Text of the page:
One issue that does need to be addressed bothered me through to the end of the story. It was the insinuation that while in hospital the doctor's discovered something strange in Lillian's blood. Right away one starts thinking this may be a very sad story that will bloom with romance and heartache, because of Lillian's supposed illness, bringing our two main characters together to support one another. Unfortunately, the subject is never addressed again. We are left wondering what the doctors found. So, as I said, I think this part of the story needs to be addressed.
Another aspect I found wanting was the assumed belief that everyone was a Christian. This is not done in real life, so it was not something that felt natural. I got the impression early on that Sarah was not a Christian and yet a few chapters in she is talking about her conversion to Christ. So this confused me somewhat. In addition, the actual relationship and growing attraction between Justin and Sarah felt forced. Justin's actions towards Sarah seem awkward and slightly creepy for someone who had just met her. And Sarah, while admittedly enamoured by his looks, makes it more than clear she is not interested. So when things changed between them it didn't feel right.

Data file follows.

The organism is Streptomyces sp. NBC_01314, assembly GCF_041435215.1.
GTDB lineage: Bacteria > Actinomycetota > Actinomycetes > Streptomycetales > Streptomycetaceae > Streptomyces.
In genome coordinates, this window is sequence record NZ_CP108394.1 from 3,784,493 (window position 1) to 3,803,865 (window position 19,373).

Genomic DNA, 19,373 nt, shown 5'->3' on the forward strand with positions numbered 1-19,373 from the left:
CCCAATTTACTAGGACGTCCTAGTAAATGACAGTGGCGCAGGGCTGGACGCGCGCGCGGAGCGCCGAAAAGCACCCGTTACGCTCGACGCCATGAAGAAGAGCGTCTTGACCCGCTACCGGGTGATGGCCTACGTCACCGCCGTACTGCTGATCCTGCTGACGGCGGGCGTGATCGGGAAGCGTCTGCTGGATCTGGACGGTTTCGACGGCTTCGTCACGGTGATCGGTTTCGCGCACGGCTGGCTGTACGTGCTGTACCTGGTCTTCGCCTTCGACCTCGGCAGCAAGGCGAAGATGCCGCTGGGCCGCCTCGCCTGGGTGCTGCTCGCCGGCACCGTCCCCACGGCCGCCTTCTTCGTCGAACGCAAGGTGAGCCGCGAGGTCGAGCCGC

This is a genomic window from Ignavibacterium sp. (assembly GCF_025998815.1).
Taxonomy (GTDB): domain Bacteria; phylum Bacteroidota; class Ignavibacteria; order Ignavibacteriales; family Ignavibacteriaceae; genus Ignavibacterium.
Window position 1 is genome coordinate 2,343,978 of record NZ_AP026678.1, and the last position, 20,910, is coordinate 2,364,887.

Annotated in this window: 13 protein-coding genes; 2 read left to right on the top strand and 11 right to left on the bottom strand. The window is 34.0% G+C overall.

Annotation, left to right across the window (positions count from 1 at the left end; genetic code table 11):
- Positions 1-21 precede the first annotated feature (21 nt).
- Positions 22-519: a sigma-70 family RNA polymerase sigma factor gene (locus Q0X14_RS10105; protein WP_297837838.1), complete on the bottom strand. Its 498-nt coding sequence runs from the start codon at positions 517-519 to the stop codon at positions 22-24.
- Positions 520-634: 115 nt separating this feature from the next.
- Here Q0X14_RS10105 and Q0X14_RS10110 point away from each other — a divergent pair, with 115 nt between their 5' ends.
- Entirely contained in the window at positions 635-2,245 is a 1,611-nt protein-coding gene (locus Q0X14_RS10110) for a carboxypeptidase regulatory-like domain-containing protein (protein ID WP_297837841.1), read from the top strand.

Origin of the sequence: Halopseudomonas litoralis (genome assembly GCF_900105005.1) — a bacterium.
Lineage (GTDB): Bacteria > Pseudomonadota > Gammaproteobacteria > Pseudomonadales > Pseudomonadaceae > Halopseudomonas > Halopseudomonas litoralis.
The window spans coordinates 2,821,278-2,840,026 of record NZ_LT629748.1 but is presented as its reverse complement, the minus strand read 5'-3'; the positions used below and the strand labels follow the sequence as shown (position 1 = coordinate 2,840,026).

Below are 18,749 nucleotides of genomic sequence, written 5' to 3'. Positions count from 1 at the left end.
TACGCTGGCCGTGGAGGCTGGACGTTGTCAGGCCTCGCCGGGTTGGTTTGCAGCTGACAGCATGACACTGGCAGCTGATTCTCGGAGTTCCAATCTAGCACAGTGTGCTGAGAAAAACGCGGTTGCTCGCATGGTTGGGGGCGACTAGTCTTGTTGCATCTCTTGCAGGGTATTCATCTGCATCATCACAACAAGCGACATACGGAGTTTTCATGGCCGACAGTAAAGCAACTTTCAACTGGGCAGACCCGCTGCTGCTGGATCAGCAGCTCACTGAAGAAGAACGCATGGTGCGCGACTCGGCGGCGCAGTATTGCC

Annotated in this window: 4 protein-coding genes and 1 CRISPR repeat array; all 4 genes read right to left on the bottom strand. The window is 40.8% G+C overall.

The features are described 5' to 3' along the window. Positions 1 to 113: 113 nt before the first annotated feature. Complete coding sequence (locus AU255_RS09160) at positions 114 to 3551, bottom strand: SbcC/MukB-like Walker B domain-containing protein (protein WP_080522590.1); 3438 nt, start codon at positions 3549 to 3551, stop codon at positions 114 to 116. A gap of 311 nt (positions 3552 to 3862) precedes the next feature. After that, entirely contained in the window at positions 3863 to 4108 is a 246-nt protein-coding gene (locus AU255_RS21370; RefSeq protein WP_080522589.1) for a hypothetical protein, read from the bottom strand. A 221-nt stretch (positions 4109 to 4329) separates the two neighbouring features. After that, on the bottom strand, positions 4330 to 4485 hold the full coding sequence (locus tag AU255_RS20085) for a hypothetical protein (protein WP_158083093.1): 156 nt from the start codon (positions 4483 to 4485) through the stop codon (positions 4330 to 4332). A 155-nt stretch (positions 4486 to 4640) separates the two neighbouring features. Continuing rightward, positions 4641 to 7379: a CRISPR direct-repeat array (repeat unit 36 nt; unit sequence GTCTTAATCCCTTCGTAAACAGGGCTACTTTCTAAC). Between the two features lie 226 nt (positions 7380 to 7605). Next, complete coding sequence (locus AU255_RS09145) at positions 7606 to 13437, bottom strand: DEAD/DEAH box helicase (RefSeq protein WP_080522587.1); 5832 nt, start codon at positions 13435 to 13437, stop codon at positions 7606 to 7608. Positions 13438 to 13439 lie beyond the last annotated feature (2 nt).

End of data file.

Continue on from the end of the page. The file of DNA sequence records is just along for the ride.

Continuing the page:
That said, the author is a very good writer who still manages to keep you reading and draws you into the story. The spirit of Thanksgiving and Christmas are heavily featured and so it makes for a short read (it's only ten chapters) that will get you in the Christmas Spirit. The author is very good at placing the reader in the action and I could clearly see Lillian's apartment, New York at Christmas and the church service where Sarah has her epiphany. Despite a few inconsistencies, I did enjoy this book and would recommend it for your Christmas reading list.